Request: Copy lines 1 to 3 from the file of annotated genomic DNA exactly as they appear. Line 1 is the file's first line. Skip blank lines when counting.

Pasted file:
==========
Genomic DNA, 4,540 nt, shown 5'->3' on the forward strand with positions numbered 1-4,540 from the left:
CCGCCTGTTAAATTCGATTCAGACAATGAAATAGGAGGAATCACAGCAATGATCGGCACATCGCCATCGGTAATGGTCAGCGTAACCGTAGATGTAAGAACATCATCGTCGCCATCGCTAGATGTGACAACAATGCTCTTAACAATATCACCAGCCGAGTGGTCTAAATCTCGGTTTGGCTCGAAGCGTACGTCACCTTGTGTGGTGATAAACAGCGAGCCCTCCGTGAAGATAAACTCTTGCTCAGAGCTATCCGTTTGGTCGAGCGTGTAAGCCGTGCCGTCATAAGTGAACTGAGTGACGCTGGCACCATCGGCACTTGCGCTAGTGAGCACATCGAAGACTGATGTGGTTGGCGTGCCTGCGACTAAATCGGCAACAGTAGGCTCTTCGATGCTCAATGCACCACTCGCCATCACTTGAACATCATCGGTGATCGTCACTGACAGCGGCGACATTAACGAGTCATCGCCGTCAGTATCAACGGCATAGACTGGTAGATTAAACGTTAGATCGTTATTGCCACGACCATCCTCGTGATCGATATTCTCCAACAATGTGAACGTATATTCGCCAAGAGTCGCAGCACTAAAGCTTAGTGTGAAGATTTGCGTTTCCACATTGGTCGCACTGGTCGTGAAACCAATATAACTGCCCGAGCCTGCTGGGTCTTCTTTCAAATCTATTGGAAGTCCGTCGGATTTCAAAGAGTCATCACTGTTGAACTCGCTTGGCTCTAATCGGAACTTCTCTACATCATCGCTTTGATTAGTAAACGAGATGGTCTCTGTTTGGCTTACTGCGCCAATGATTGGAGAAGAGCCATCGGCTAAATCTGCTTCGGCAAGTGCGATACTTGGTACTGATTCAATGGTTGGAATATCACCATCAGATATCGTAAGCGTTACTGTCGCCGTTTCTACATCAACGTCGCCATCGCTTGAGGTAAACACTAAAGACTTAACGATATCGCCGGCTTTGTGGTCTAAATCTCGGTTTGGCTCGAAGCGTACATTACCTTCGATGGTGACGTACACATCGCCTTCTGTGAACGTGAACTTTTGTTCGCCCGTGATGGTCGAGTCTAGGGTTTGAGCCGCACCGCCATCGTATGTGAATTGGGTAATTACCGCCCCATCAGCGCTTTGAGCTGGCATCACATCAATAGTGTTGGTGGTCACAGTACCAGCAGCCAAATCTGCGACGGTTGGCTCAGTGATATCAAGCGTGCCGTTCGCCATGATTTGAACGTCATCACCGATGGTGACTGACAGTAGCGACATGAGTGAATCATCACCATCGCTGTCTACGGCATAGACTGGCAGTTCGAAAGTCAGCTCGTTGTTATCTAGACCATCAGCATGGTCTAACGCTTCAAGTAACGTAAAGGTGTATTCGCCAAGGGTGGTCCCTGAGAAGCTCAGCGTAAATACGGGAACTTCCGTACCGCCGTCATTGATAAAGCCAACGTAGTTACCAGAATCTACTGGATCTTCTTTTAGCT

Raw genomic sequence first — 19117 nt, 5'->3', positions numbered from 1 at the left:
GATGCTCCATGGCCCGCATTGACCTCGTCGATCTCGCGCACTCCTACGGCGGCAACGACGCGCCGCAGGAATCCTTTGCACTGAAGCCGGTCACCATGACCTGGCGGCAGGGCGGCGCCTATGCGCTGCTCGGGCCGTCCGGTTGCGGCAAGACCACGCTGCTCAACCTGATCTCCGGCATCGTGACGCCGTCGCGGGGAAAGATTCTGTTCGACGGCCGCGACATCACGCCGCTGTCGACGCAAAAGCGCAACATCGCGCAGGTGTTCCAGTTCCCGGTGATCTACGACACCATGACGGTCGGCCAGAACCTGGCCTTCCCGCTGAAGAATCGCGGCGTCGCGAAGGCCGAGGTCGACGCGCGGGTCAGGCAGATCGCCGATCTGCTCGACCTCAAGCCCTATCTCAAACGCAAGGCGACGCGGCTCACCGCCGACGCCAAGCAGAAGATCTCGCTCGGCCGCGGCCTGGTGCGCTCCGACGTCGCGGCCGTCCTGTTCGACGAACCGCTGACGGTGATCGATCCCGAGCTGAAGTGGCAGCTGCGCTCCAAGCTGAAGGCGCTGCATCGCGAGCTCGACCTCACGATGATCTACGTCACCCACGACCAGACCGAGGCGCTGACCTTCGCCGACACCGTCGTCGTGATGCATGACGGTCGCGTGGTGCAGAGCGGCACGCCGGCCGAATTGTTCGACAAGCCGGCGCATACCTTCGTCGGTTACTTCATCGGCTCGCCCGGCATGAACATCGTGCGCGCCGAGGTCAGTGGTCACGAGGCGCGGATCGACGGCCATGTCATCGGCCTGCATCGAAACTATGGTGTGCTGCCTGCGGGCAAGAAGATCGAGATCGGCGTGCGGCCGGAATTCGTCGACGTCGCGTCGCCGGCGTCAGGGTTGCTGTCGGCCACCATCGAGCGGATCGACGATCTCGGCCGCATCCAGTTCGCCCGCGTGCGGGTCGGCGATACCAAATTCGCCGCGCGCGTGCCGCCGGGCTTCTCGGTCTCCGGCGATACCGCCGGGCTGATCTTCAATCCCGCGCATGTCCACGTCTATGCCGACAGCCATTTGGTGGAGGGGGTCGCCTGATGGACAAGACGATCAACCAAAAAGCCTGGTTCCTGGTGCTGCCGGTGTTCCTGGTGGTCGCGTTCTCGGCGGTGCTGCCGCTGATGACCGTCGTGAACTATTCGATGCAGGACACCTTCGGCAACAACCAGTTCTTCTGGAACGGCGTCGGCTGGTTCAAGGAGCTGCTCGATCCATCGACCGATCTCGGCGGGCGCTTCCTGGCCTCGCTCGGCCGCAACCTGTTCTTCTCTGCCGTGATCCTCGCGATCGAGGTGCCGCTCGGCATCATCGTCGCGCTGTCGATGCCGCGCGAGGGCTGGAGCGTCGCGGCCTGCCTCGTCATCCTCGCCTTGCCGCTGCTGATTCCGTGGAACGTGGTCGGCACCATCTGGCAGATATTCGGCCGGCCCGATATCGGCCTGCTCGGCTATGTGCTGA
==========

Genomic DNA, 4,540 nt, shown 5'->3' on the forward strand with positions numbered 1-4,540 from the left:
CCGCCTGTTAAATTCGATTCAGACAATGAAATAGGAGGAATCACAGCAATGATCGGCACATCGCCATCGGTAATGGTCAGCGTAACCGTAGATGTAAGAACATCATCGTCGCCATCGCTAGATGTGACAACAATGCTCTTAACAATATCACCAGCCGAGTGGTCTAAATCTCGGTTTGGCTCGAAGCGTACGTCACCTTGTGTGGTGATAAACAGCGAGCCCTCCGTGAAGATAAACTCTTGCTCAGAGCTATCCGTTTGGTCGAGCGTGTAAGCCGTGCCGTCATAAGTGAACTGAGTGACGCTGGCACCATCGGCACTTGCGCTAGTGAGCACATCGAAGACTGATGTGGTTGGCGTGCCTGCGACTAAATCGGCAACAGTAGGCTCTTCGATGCTCAATGCACCACTCGCCATCACTTGAACATCATCGGTGATCGTCACTGACAGCGGCGACATTAACGAGTCATCGCCGTCAGTATCAACGGCATAGACTGGTAGATTAAACGTTAGATCGTTATTGCCACGACCATCCTCGTGATCGATATTCTCCAACAATGTGAACGTATATTCGCCAAGAGTCGCAGCACTAAAGCTTAGTGTGAAGATTTGCGTTTCCACATTGGTCGCACTGGTCGTGAAACCAATATAACTGCCCGAGCCTGCTGGGTCTTCTTTCAAATCTATTGGAAGTCCGTCGGATTTCAAAGAGTCATCACTGTTGAACTCGCTTGGCTCTAATCGGAACTTCTCTACATCATCGCTTTGATTAGTAAACGAGATGGTCTCTGTTTGGCTTACTGCGCCAATGATTGGAGAAGAGCCATCGGCTAAATCTGCTTCGGCAAGTGCGATACTTGGTACTGATTCAATGGTTGGAATATCACCATCAGATATCGTAAGCGTTACTGTCGCCGTTTCTACATCAACGTCGCCATCGCTTGAGGTAAACACTAAAGACTTAACGATATCGCCGGCTTTGTGGTCTAAATCTCGGTTTGGCTCGAAGCGTACATTACCTTCGATGGTGACGTACACATCGCCTTCTGTGAACGTGAACTTTTGTTCGCCCGTGATGGTCGAGTCTAGGGTTTGAGCCGCACCGCCATCGTATGTGAATTGGGTAATTACCGCCCCATCAGCGCTTTGAGCTGGCATCACATCAATAGTGTTGGTGGTCACAGTACCAGCAGCCAAATCTGCGACGGTTGGCTCAGTGATATCAAGCGTGCCGTTCGCCATGATTTGAACGTCATCACCGATGGTGACTGACAGTAGCGACATGAGTGAATCATCACCATCGCTGTCTACGGCATAGACTGGCAGTTCGAAAGTCAGCTCGTTGTTATCTAGACCATCAGCATGGTCTAACGCTTCAAGTAACGTAAAGGTGTATTCGCCAAGGGTGGTCCCTGAGAAGCTCAGCGTAAATACGGGAACTTCCGTACCGCCGTCATTGATAAAGCCAACGTAGTTACCAGAATCTACTGGATCTTCTTTTAGCT

Raw genomic sequence first — 19117 nt, 5'->3', positions numbered from 1 at the left: